Fisherman describes battle with monster mako shark (View PHOTOS and VIDEO)
Wednesday, October 17, 2007
DESTIN Florida– Adlee Bruner's fishing story is about the big one that didn't get away.
Bruner and five friends headed out Saturday morning on a charter boat, hoping to catch some grouper to enter in the annual Destin Fishing Rodeo.
Instead, Bruner landed a gargantuan 844.4-pound mako shark, setting a new record for the decades-old tournament.
"It was tense," Bruner, 47, said about the fight to land the 11-foot shark with a mouthful of huge teeth. "I've fished for 40 years. I've never see one that big."
WILLIAM HATFIELD Florida Freedom Newspapers
VIDEO: Watch video of the shark being brought up to the harbor
Bruner and his fishing buddies were on the 52-foot charter boat "Twilight" with Capt. Robert Hill of Destin and deckhand Eric Hayles.
"We were precisely 70 miles southwest of Destin," Hill said. "In beautiful blue water. It was about 280 feet deep."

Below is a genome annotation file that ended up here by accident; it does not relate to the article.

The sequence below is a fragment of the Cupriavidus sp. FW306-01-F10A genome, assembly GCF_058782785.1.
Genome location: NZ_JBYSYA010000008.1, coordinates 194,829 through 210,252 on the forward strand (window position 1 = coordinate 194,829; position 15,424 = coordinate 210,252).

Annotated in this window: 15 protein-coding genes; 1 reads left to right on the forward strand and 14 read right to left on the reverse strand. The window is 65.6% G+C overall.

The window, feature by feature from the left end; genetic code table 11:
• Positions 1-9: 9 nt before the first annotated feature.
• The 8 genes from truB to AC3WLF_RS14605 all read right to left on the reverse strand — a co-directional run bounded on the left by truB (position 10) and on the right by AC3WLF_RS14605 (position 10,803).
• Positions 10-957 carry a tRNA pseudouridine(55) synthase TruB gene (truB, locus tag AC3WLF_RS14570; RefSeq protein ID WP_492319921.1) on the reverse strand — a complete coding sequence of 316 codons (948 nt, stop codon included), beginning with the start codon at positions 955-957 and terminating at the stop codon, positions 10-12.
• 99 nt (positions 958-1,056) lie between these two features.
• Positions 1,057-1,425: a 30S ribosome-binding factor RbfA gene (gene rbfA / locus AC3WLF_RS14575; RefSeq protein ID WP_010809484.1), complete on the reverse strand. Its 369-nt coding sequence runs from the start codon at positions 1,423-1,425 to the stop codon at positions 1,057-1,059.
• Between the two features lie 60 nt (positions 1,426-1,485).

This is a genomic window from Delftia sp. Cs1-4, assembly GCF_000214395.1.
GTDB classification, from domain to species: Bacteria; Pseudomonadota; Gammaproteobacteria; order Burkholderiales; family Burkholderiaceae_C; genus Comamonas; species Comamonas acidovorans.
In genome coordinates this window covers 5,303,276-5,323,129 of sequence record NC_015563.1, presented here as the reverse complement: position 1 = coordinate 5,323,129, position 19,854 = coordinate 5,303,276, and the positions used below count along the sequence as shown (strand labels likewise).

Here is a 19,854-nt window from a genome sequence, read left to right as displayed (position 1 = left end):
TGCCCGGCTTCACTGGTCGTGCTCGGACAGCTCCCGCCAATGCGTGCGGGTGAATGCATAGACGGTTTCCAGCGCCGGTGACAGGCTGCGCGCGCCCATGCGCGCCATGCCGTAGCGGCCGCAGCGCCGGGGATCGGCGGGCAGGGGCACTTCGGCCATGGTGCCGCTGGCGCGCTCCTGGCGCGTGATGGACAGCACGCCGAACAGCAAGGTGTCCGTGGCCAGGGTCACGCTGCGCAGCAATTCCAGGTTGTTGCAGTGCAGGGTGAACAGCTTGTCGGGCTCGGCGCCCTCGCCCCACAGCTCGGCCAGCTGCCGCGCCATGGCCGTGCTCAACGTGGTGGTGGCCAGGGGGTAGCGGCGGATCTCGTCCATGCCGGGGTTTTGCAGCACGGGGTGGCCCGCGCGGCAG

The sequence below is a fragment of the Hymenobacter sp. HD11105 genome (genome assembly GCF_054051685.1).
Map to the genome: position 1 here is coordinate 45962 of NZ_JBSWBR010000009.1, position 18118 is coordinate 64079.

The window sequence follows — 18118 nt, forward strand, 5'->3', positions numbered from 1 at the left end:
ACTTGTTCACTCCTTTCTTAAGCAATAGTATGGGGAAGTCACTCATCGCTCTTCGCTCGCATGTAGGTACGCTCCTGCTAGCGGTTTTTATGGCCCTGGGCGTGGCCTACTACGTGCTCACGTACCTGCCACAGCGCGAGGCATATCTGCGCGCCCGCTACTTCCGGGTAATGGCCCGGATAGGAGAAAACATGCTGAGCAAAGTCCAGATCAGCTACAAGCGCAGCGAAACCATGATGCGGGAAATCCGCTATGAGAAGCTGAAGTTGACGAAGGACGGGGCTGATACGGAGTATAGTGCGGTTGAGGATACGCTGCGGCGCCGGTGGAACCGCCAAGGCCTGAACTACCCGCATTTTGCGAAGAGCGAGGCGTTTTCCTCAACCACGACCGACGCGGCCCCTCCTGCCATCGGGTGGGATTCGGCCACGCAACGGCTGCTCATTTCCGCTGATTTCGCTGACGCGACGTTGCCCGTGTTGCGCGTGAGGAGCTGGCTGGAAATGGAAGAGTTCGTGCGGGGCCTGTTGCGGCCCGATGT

The fishermen first noticed the big mako because it kept eating grouper and scamp they had hooked.
"I told them to bring up their rigs," Hill said.
When the rigs came up, the big shark surfaced just behind the boat.
"A huge shark," Bruner said.
"That was an incredible sight," Hill said. "You sort of run around not knowing what to do, it was so big.
"It was like 'Jaws.' "
Hill hooked a two-foot amberine on as bait and tossed it out. The rig included a stout fiberglass rod and a Shimano PLD 50 reel custom built at Destin's Half-Hitch Tackle, with 100-lb. test line and a steel leader.
About 10 minutes after the bait was in the water, at 12:20 p.m., the shark hit about 200 feet from the boat, and the fight was on.
"He went to the bottom for about 30 minutes," Hill said of the shark. "(Then) it just decided to come up to the surface."
Bruner was not strapped in to a chair as he battled the huge fish.
"I was standing up the whole time," he said.
When the shark surfaced, Hill backed the boat up to it. That is when things got tense, Bruner and Hill said.
"My deckhand (Hayles) was the most courageous of all," Hill said. "He reached out there and gaffed him. He's the one who knew the fish wasn't worn down. He's tough."
"He went crazy," Bruner said of the shark. "It was a fight."
At one point the rope attached to the gaffe wrapped around the boat's rudder and began to fray. But after 10 minutes they were able to get another rope around the shark's tail.
"Once we had the tail roped, we had him," Hill said. Still, it took about an hour for the fish to succumb.
But then a challenge arose.
"We couldn't get him in the boat," Bruner said. "We tried for about an hour, but we couldn't pick him up."